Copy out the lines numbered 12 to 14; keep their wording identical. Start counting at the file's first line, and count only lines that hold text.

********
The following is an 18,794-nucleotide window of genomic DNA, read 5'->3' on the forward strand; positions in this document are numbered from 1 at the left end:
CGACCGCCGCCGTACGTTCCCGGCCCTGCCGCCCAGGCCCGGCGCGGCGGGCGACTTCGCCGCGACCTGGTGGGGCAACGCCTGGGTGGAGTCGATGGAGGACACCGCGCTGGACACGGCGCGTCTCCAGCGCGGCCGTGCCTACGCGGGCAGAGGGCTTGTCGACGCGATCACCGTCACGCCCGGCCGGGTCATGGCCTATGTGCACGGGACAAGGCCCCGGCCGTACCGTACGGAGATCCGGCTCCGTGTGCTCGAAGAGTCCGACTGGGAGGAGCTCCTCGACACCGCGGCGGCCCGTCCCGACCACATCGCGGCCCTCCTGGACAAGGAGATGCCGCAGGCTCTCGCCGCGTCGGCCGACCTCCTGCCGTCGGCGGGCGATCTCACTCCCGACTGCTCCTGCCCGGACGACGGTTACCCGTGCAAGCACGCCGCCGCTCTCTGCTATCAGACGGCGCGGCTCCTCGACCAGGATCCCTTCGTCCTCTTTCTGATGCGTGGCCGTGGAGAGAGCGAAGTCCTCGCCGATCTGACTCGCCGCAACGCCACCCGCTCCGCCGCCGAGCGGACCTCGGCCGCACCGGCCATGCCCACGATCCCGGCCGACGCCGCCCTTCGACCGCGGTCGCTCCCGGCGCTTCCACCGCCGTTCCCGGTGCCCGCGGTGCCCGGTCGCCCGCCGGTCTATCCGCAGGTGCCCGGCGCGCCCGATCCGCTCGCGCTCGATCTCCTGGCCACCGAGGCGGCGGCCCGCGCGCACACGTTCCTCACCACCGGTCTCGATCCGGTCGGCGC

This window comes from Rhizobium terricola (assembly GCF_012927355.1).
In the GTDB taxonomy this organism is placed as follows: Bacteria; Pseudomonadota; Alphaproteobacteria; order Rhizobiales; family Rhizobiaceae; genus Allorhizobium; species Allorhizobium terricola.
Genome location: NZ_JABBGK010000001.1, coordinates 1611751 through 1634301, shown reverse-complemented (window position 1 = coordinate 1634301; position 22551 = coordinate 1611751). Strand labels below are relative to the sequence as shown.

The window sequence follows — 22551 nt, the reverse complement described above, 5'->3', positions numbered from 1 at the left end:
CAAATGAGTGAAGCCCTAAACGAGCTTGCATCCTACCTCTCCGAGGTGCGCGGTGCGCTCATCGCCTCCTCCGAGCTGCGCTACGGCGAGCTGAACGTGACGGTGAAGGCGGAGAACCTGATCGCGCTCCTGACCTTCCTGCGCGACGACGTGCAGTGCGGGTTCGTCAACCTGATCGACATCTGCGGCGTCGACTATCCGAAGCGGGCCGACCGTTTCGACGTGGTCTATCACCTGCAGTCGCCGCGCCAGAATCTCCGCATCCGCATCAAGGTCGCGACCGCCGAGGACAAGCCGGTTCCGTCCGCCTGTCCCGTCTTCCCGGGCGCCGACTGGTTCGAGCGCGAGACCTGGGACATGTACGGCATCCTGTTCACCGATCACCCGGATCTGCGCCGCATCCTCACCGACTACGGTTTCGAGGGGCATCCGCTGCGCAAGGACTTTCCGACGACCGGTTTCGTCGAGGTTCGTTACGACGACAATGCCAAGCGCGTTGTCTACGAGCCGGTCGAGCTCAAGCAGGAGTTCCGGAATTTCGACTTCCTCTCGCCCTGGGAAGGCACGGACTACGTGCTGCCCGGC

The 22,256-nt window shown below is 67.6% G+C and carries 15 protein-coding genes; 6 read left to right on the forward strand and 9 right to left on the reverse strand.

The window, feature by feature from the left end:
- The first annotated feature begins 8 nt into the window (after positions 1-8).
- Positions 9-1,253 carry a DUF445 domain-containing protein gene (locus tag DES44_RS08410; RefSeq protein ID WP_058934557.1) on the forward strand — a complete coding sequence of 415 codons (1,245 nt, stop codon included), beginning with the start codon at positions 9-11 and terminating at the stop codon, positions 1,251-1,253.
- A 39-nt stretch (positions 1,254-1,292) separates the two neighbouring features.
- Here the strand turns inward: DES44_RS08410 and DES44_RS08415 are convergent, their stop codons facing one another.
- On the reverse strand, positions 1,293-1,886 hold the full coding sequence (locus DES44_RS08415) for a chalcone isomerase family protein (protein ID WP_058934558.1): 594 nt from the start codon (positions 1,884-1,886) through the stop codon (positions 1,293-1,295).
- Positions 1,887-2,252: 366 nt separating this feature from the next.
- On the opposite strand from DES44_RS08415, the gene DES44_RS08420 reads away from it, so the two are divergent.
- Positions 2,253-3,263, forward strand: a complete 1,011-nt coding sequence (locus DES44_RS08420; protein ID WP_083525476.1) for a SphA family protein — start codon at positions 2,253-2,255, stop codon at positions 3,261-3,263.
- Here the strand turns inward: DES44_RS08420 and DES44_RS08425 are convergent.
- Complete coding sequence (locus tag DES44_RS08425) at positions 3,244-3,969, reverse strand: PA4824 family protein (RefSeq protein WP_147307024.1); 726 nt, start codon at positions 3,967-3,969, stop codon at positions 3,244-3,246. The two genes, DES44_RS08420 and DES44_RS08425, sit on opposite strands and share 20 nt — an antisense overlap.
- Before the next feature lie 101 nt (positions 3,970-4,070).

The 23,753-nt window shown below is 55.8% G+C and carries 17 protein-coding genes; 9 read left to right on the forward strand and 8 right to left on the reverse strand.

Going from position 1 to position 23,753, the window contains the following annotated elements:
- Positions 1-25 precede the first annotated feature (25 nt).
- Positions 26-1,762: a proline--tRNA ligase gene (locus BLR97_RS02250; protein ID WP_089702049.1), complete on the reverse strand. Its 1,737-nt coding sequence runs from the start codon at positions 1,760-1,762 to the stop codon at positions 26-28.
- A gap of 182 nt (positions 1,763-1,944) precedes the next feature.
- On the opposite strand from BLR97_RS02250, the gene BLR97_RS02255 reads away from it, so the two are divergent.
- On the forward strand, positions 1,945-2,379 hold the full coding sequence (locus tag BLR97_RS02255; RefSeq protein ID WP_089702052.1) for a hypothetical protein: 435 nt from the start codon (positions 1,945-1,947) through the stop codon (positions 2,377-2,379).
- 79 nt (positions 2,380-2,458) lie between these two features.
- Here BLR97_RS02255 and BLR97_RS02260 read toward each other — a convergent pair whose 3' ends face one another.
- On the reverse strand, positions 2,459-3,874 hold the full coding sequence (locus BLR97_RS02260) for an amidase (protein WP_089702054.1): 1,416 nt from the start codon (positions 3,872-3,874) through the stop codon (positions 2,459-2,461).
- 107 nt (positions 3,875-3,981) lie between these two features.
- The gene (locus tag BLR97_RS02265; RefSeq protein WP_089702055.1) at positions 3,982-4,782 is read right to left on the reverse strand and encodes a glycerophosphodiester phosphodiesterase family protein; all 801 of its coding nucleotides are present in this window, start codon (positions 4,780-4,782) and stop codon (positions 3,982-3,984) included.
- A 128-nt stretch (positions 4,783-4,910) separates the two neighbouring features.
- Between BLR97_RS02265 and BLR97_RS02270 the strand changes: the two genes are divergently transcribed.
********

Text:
- A 39-nt stretch (positions 1,254-1,292) separates the two neighbouring features.
- Here the strand turns inward: DES44_RS08410 and DES44_RS08415 are convergent, their stop codons facing one another.
- On the reverse strand, positions 1,293-1,886 hold the full coding sequence (locus DES44_RS08415) for a chalcone isomerase family protein (protein ID WP_058934558.1): 594 nt from the start codon (positions 1,884-1,886) through the stop codon (positions 1,293-1,295).